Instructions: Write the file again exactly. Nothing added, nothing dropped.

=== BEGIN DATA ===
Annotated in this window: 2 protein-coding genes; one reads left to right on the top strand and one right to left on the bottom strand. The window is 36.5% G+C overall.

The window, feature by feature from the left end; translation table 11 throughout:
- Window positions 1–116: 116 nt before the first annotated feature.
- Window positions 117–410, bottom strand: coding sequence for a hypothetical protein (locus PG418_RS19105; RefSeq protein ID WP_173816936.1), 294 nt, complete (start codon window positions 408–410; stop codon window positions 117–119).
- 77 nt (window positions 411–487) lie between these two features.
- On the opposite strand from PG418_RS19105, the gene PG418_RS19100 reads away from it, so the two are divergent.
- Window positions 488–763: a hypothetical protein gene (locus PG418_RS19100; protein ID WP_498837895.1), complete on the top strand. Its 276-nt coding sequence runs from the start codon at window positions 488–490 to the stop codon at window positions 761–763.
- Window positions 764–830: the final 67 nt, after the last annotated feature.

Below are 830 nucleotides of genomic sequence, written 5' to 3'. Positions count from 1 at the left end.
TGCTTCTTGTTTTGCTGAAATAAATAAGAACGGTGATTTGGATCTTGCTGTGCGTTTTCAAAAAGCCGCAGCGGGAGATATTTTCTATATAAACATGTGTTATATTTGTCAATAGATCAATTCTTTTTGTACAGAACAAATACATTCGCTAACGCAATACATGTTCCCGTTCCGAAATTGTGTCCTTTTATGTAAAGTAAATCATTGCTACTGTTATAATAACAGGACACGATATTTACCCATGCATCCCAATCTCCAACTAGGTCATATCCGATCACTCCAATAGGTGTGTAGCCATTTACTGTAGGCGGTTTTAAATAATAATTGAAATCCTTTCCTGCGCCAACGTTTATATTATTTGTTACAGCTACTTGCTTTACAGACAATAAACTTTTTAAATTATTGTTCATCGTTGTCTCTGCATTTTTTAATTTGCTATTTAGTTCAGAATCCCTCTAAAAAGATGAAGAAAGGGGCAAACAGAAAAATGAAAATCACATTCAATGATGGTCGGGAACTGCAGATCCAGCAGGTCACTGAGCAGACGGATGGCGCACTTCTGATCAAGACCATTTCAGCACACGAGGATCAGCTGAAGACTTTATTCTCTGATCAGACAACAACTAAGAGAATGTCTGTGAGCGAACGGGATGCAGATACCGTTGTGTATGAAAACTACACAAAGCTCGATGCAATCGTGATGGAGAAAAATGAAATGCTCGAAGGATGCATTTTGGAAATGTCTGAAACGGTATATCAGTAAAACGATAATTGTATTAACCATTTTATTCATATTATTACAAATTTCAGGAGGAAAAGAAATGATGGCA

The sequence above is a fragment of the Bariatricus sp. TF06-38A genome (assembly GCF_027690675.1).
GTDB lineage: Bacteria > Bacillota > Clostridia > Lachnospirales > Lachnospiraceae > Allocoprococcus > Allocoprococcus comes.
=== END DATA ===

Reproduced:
Annotated in this window: 2 protein-coding genes; one reads left to right on the top strand and one right to left on the bottom strand. The window is 36.5% G+C overall.

The window, feature by feature from the left end; translation table 11 throughout:
- Window positions 1–116: 116 nt before the first annotated feature.
- Window positions 117–410, bottom strand: coding sequence for a hypothetical protein (locus PG418_RS19105; RefSeq protein ID WP_173816936.1), 294 nt, complete (start codon window positions 408–410; stop codon window positions 117–119).
- 77 nt (window positions 411–487) lie between these two features.
- On the opposite strand from PG418_RS19105, the gene PG418_RS19100 reads away from it, so the two are divergent.
- Window positions 488–763: a hypothetical protein gene (locus PG418_RS19100; protein ID WP_498837895.1), complete on the top strand. Its 276-nt coding sequence runs from the start codon at window positions 488–490 to the stop codon at window positions 761–763.
- Window positions 764–830: the final 67 nt, after the last annotated feature.

Below are 830 nucleotides of genomic sequence, written 5' to 3'. Positions count from 1 at the left end.
TGCTTCTTGTTTTGCTGAAATAAATAAGAACGGTGATTTGGATCTTGCTGTGCGTTTTCAAAAAGCCGCAGCGGGAGATATTTTCTATATAAACATGTGTTATATTTGTCAATAGATCAATTCTTTTTGTACAGAACAAATACATTCGCTAACGCAATACATGTTCCCGTTCCGAAATTGTGTCCTTTTATGTAAAGTAAATCATTGCTACTGTTATAATAACAGGACACGATATTTACCCATGCATCCCAATCTCCAACTAGGTCATATCCGATCACTCCAATAGGTGTGTAGCCATTTACTGTAGGCGGTTTTAAATAATAATTGAAATCCTTTCCTGCGCCAACGTTTATATTATTTGTTACAGCTACTTGCTTTACAGACAATAAACTTTTTAAATTATTGTTCATCGTTGTCTCTGCATTTTTTAATTTGCTATTTAGTTCAGAATCCCTCTAAAAAGATGAAGAAAGGGGCAAACAGAAAAATGAAAATCACATTCAATGATGGTCGGGAACTGCAGATCCAGCAGGTCACTGAGCAGACGGATGGCGCACTTCTGATCAAGACCATTTCAGCACACGAGGATCAGCTGAAGACTTTATTCTCTGATCAGACAACAACTAAGAGAATGTCTGTGAGCGAACGGGATGCAGATACCGTTGTGTATGAAAACTACACAAAGCTCGATGCAATCGTGATGGAGAAAAATGAAATGCTCGAAGGATGCATTTTGGAAATGTCTGAAACGGTATATCAGTAAAACGATAATTGTATTAACCATTTTATTCATATTATTACAAATTTCAGGAGGAAAAGAAATGATGGCA

The sequence above is a fragment of the Bariatricus sp. TF06-38A genome (assembly GCF_027690675.1).
GTDB lineage: Bacteria > Bacillota > Clostridia > Lachnospirales > Lachnospiraceae > Allocoprococcus > Allocoprococcus comes.